By Kristin Armstrong
I love New Year’s resolutions. I love blank slates, do-overs, fresh starts, new chapters and comebacks. I love the idea that we wake up on January 1 — perhaps a little Champagne bubbly-headed — and get to begin again.
Every year, sometime between Christmas and New Year’s Eve, I find time to get together with my brother, Jon. We have a standing annual appointment to make our resolutions. We have been doing this for so long that I cannot recall when we first started. Perhaps in frozen Minnesota during our high school years? Or maybe in college, after our parents moved to Rye, New York? That year we trudged through snowdrifts to find some tiny hole-in-the-wall neighborhood bar and we wrote our resolutions on cocktail napkins. We’ve sat at sushi restaurants and tapas bars in Santa Barbara and dreamed about our futures over blood orange margaritas. We’ve logged some quality time in Austin at my beloved Donn’s Depot. In recent years, we have become more refined. Now we bring actual journals with us, as crinkled cocktail napkins can become cumbersome (and are easily left in a taxi).
We take turns, one of us thinks and talks and the other person writes it down. So I scribe his goals and he scribes mine. Of course this is not without considerable leeway because things get lost in translation and muddled in cocktails. Sometimes we have to stop for a bit to play pool, add songs on a jukebox, tell a story, or order some food. Jon’s handwriting is abysmal, left-handed, tiny, cramped chicken scratch, so my goals always look much messier than his do in my nice, neat, older sister handwriting.
My brother finds this hilarious because my tidiness has always annoyed him, ever since childhood days when we shared a basement playroom in Michigan and I put a line of masking tape down the middle to divide my orderly side from his pigpen. He chuckles to himself as he writes down my resolutions, and I can tell he is adding his own commentary and side notes. There are often barely legible addendums and asides, subsets, arrows, sorry sketch illustrations, and parenthetical snarkiness. Let’s be honest, no one knows me like my brother. We share DNA and a past, and our filterless brand of sibling humor is divinely wicked.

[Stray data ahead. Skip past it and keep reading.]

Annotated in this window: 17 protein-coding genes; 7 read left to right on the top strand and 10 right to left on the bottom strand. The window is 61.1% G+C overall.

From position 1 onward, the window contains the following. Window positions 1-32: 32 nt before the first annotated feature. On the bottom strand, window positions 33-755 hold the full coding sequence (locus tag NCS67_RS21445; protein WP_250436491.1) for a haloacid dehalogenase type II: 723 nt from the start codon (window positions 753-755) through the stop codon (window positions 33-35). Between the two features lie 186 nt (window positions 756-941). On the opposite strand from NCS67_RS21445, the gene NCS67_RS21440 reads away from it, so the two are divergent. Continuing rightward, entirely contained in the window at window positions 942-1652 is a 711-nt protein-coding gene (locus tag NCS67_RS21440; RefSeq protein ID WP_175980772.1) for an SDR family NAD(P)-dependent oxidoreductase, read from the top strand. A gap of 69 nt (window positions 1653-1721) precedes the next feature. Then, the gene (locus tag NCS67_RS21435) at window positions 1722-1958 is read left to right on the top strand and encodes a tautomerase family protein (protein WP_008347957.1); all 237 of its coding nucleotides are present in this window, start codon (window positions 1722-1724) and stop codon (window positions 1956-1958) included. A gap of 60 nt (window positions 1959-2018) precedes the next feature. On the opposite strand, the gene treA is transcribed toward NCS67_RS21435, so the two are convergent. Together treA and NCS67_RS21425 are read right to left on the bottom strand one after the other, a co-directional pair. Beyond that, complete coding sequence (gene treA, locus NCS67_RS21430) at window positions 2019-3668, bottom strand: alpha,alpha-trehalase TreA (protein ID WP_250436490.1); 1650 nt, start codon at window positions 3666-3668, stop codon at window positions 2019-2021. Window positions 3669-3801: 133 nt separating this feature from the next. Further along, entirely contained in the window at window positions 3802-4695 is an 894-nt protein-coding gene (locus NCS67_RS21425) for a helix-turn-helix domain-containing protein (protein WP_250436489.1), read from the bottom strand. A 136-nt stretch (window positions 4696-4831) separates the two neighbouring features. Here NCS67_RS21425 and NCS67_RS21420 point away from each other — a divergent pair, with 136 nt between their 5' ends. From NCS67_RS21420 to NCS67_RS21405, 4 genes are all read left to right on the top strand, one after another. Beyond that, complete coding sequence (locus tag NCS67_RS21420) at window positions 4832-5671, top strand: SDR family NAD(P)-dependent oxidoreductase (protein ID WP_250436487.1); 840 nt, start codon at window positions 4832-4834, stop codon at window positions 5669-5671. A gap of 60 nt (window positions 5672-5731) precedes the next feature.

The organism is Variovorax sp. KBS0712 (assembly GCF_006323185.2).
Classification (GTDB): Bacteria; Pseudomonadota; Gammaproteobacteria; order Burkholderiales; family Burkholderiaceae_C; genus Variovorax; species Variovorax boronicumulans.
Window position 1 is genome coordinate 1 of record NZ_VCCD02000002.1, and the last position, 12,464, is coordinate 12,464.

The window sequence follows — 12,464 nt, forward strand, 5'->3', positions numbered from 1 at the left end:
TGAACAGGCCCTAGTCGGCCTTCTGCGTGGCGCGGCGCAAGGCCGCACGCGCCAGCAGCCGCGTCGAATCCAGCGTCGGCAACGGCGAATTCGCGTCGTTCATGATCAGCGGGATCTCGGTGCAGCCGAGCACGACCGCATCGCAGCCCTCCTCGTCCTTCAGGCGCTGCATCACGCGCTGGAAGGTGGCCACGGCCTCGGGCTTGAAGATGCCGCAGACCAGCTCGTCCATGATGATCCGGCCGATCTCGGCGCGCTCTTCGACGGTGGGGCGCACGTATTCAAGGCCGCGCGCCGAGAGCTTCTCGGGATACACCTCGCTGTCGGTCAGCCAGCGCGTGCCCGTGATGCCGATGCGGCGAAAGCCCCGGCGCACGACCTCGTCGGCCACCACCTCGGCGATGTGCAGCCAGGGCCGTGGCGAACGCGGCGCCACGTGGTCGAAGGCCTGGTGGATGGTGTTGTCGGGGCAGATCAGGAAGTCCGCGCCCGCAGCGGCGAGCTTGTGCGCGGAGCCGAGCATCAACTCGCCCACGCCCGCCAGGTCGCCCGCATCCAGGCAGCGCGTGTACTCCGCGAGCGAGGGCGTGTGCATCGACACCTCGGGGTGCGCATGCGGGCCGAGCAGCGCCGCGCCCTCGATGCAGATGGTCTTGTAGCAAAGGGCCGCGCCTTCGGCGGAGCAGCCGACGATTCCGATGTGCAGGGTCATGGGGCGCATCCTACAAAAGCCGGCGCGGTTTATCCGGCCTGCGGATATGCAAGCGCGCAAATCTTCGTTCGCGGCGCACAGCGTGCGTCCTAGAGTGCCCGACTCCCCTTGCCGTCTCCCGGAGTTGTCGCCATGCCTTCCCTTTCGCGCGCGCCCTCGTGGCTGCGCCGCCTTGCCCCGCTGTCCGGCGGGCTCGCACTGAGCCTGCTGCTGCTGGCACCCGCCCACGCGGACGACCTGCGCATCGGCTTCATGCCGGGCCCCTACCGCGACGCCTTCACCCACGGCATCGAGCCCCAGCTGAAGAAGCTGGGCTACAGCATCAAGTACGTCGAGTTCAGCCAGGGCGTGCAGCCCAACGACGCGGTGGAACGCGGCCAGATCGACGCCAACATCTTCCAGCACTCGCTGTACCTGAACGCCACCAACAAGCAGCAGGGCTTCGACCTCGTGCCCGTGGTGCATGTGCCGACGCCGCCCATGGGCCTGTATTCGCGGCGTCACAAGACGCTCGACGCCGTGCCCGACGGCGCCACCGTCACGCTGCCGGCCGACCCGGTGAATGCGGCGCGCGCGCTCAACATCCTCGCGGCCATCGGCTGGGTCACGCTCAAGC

Sometimes it isn’t until June when I review my mid-year progress (or lack thereof) that I laugh out loud at something he added to my goals. It’s typically either something totally inappropriate or a zinger with surgical accuracy followed by a crooked penciled smiley face. “Haha, love you too, buddy.”
The best thing about this tradition is that we keep it — and each other — real.
Jon adds a measure of lightheartedness to a process I grant substantial weight. Taking time out of the holiday bliss, buzz and bustle to pay attention to where we’ve been and where we’re going is an oddly beautiful way to be totally present. He peers inside with me as I examine my own interiors. “Don’t go in there alone!” a humorous therapist friend once said to me. Jon knows where I strive, where I struggle, where I excel, and where I play small. His sidebar commentary in my journal always reminds me that I often make jokes when I need to be serious, and I am often too serious when I need to lighten up. He simultaneously grounds me and cuts me loose.
The new year is upon us. As we look ahead, to the blank slate of 2016, let’s appraise our own interiors. We can make surface goals pertaining to ego, appearance, status, travel, or materialism, or we can go deeper.
Who do I want to become this year? How can I be more loving, open, authentic, and present? How can I be a clearer conduit of grace and compassion? Who do I need to forgive? How can I better use my blessings to bless? What beliefs about myself do I need to change? How can I show up in new ways in my relationships? What do I need to let go of? How can I deepen and fortify my integrity? How can I generate less frenzy and more flow? How can I live more consciously, mindfully, faithfully, generously, and intentionally?
When we focus on our process and trust that the outcomes will unfold, we walk into our new year wholehearted, grateful, inspired and free.
Illustration by Joy Gallagher
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